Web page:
Should I or shouldn’t I wear a weight belt?
People have asked me this over the years and my answers have changed over the years. In the Crossfit community of old (like 3 years ago) it was looked down on for wearing a weight belt. But let’s take a look at it with new eyes. You have to look at it with each persons goals and past history with injuries in mind. I will simplify it for you with three categories; average Joe, competitive Pete, and injured Ike.
Average Joe is wondering if he should use a weight belt? He has seen many top crossfitters wearing one, so figures he should probably wear one too. I would say diffidently not because he needs to create more trunk or core stability and needs to know his limits without any specialized equipment. This person might have been doing some cardio and light strength training before coming to Crossfit. At CrossFit we combine weightlifting (both Olympic and power) with body weight movements. Average Joe still needs to strengthen his body to prevent injuries without the added worry of extra equipment. Also, people that are novice lifters rely heavily on the fact that the weight belt will keep them safe. This is wrong and dangerous.
Competitive Pete and weight belts, now that is a different story. This person has the strength and has been doing weightlifting for awhile, in the gym or competitively. Now to this person I would still have him do most of his strength training without his belt. This person would know his max lifts with and without his belt and would then decide if he wants to use this equipment in competition. Look at it this way, if I was going to the crossfit games and wearing a weight belt in event one will help me do event two later that day then I would use it, but most people don’t have to worry about that scenario. If I was competing in a weightlifting competition I would know if I want to use a weight belt before I step one foot on the platform. Be prepared for your sport.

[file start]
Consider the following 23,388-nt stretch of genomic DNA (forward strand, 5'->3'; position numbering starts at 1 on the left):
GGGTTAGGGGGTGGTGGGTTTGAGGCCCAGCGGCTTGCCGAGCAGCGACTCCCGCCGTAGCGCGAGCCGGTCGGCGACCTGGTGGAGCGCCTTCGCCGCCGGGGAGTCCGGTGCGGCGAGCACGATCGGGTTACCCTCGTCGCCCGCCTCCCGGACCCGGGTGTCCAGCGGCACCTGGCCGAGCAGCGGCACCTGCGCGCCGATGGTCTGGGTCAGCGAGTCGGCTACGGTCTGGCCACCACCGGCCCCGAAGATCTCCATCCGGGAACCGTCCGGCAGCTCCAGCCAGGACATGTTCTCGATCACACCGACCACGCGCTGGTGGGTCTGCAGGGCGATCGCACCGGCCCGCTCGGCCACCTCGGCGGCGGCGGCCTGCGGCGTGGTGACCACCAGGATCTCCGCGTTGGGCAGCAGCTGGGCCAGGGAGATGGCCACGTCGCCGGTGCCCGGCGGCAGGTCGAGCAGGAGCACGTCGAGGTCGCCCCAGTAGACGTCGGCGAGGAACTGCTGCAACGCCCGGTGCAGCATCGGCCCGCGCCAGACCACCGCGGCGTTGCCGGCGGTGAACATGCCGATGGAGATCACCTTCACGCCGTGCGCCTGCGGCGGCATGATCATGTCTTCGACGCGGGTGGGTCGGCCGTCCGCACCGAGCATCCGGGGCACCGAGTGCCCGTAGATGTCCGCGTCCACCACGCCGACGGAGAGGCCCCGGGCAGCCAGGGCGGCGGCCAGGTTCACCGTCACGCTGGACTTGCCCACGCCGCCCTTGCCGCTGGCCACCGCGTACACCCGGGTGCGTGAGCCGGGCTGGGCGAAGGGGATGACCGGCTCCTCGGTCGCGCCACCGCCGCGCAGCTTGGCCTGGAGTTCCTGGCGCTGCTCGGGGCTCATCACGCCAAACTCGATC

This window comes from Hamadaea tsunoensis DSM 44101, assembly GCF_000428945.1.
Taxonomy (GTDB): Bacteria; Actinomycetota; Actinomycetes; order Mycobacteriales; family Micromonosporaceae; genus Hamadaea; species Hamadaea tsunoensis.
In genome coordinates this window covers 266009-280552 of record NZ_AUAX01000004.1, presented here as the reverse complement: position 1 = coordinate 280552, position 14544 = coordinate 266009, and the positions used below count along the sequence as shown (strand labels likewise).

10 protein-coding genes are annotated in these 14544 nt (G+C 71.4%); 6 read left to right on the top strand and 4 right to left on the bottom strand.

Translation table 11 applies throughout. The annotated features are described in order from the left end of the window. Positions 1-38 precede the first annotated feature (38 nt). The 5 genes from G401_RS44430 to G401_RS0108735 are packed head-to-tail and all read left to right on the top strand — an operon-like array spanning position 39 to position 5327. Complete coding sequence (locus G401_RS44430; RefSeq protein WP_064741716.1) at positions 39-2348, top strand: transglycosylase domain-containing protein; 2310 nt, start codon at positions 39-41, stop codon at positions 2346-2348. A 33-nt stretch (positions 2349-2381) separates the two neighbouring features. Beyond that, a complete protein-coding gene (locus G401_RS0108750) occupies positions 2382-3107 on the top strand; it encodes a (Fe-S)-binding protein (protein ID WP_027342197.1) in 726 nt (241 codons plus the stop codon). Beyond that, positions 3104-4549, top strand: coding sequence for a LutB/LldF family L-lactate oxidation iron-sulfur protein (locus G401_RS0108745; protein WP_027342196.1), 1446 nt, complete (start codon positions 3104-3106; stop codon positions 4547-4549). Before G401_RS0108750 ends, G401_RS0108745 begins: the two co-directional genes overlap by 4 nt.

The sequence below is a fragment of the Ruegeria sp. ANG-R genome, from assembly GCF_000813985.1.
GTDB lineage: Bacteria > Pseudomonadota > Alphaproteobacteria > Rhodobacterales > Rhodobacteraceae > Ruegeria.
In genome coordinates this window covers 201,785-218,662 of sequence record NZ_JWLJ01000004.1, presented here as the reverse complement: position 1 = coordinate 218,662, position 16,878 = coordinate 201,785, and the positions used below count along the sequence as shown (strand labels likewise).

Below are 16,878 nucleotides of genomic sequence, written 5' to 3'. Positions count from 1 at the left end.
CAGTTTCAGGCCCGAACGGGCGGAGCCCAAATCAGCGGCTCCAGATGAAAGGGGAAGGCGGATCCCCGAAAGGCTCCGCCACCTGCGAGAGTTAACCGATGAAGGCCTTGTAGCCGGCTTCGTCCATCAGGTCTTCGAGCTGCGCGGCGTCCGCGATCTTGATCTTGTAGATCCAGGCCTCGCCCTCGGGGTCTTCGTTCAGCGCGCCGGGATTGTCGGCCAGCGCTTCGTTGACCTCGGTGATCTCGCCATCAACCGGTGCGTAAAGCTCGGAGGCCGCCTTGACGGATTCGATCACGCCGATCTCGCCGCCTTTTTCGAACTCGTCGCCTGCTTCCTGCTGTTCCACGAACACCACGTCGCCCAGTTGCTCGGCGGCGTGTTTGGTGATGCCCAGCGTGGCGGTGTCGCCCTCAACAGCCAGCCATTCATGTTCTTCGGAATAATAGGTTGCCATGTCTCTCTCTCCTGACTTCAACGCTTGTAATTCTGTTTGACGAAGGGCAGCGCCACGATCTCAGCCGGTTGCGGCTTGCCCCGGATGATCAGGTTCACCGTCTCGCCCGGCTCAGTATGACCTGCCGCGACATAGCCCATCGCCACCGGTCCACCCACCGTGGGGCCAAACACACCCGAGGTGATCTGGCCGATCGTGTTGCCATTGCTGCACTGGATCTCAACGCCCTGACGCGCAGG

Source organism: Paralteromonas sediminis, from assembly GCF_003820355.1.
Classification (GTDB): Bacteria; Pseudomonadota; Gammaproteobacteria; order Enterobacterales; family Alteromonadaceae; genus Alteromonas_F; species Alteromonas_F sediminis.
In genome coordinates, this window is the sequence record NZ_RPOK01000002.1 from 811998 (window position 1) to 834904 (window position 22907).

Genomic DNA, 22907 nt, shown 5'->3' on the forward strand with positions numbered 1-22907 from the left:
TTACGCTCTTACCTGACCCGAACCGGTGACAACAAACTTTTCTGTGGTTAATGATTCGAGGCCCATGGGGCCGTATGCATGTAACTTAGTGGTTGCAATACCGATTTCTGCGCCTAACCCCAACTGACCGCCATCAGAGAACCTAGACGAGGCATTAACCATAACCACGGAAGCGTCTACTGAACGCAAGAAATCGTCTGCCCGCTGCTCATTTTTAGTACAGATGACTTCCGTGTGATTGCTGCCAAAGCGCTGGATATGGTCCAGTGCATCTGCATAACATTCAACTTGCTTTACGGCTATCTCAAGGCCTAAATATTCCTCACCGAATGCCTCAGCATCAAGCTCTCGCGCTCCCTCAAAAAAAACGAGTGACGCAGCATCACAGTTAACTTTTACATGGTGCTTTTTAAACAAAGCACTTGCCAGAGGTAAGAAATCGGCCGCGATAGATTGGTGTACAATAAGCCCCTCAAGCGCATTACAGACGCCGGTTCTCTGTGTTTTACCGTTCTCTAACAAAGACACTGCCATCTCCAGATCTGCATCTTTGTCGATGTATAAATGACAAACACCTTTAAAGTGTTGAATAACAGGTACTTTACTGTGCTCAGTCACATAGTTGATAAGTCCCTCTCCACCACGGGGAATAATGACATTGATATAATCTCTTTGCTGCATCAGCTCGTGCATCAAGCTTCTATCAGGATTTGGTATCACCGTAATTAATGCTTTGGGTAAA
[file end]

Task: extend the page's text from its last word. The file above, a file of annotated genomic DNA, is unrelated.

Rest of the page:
Injured Ike is the same story as average Joe with one difference. Taking it slow. We would build this person up from proper movement to light weight with good form and then start to strengthen. Now this is where I hear a lot of guff on this issue. ”But I have hurt my back I need support, Every time I try that it hurts, I need it, etc.” Moving correct first and foremost is the answer, NOT strapping on a weight belt in the hopes that it will support what you cannot. If you think that technology will make you stronger than you are wrong. You have to put in the work. This rule for injured Ike can be bent on special occasions, but I still want that person to move correctly and to strengthen themselves.
I am not an expert on weight belts but from what I have been told you need at least 3″ to 5″. I am a smaller guy so I would start with 3″ and see if it works (trial and error). I would also rely on the advice of people that use this equipment and use it well like USA weightlifting (Olympic lifters) and westside barbell (powerlifters). Do some research before you buy one.